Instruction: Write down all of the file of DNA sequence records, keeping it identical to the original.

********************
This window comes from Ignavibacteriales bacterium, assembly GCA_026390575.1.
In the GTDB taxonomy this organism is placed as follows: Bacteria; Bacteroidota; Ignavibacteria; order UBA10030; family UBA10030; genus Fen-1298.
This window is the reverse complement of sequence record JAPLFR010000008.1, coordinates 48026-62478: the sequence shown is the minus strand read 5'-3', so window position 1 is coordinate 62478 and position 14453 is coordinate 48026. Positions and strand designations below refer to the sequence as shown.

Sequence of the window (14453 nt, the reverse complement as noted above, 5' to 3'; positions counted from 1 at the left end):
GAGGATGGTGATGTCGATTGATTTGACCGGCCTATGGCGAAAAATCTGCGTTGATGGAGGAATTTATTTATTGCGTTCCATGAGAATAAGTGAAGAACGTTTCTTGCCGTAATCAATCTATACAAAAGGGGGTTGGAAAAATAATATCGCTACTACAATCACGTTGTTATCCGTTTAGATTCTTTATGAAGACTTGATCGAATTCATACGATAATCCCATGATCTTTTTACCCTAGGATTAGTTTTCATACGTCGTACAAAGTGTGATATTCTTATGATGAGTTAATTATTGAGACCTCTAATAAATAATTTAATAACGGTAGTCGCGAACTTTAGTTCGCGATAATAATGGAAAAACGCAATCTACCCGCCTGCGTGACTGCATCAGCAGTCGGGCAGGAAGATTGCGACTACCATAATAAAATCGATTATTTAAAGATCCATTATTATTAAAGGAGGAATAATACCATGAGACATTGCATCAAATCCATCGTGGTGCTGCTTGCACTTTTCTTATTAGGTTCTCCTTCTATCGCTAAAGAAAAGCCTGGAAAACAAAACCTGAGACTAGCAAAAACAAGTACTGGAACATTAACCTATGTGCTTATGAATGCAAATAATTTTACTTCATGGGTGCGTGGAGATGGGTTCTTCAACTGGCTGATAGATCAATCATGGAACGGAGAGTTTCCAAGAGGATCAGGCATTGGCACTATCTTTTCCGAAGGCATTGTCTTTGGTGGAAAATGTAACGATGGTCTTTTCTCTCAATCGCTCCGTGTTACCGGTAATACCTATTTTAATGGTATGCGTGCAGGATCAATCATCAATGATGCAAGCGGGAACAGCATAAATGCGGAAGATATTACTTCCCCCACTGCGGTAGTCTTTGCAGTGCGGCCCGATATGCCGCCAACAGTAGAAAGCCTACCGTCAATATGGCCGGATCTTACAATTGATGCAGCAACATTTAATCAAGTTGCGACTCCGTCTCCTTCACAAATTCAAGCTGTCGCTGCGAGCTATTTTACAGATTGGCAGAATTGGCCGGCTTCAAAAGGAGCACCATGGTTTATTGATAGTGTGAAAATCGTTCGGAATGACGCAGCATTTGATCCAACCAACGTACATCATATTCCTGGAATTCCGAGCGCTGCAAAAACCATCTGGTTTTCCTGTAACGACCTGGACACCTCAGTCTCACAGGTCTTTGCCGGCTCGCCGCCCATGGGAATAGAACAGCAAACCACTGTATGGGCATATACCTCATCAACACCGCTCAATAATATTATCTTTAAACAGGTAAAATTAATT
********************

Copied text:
This window comes from Ignavibacteriales bacterium, assembly GCA_026390575.1.
In the GTDB taxonomy this organism is placed as follows: Bacteria; Bacteroidota; Ignavibacteria; order UBA10030; family UBA10030; genus Fen-1298.
This window is the reverse complement of sequence record JAPLFR010000008.1, coordinates 48026-62478: the sequence shown is the minus strand read 5'-3', so window position 1 is coordinate 62478 and position 14453 is coordinate 48026. Positions and strand designations below refer to the sequence as shown.

Sequence of the window (14453 nt, the reverse complement as noted above, 5' to 3'; positions counted from 1 at the left end):
GAGGATGGTGATGTCGATTGATTTGACCGGCCTATGGCGAAAAATCTGCGTTGATGGAGGAATTTATTTATTGCGTTCCATGAGAATAAGTGAAGAACGTTTCTTGCCGTAATCAATCTATACAAAAGGGGGTTGGAAAAATAATATCGCTACTACAATCACGTTGTTATCCGTTTAGATTCTTTATGAAGACTTGATCGAATTCATACGATAATCCCATGATCTTTTTACCCTAGGATTAGTTTTCATACGTCGTACAAAGTGTGATATTCTTATGATGAGTTAATTATTGAGACCTCTAATAAATAATTTAATAACGGTAGTCGCGAACTTTAGTTCGCGATAATAATGGAAAAACGCAATCTACCCGCCTGCGTGACTGCATCAGCAGTCGGGCAGGAAGATTGCGACTACCATAATAAAATCGATTATTTAAAGATCCATTATTATTAAAGGAGGAATAATACCATGAGACATTGCATCAAATCCATCGTGGTGCTGCTTGCACTTTTCTTATTAGGTTCTCCTTCTATCGCTAAAGAAAAGCCTGGAAAACAAAACCTGAGACTAGCAAAAACAAGTACTGGAACATTAACCTATGTGCTTATGAATGCAAATAATTTTACTTCATGGGTGCGTGGAGATGGGTTCTTCAACTGGCTGATAGATCAATCATGGAACGGAGAGTTTCCAAGAGGATCAGGCATTGGCACTATCTTTTCCGAAGGCATTGTCTTTGGTGGAAAATGTAACGATGGTCTTTTCTCTCAATCGCTCCGTGTTACCGGTAATACCTATTTTAATGGTATGCGTGCAGGATCAATCATCAATGATGCAAGCGGGAACAGCATAAATGCGGAAGATATTACTTCCCCCACTGCGGTAGTCTTTGCAGTGCGGCCCGATATGCCGCCAACAGTAGAAAGCCTACCGTCAATATGGCCGGATCTTACAATTGATGCAGCAACATTTAATCAAGTTGCGACTCCGTCTCCTTCACAAATTCAAGCTGTCGCTGCGAGCTATTTTACAGATTGGCAGAATTGGCCGGCTTCAAAAGGAGCACCATGGTTTATTGATAGTGTGAAAATCGTTCGGAATGACGCAGCATTTGATCCAACCAACGTACATCATATTCCTGGAATTCCGAGCGCTGCAAAAACCATCTGGTTTTCCTGTAACGACCTGGACACCTCAGTCTCACAGGTCTTTGCCGGCTCGCCGCCCATGGGAATAGAACAGCAAACCACTGTATGGGCATATACCTCATCAACACCGCTCAATAATATTATCTTTAAACAGGTAAAATTAATT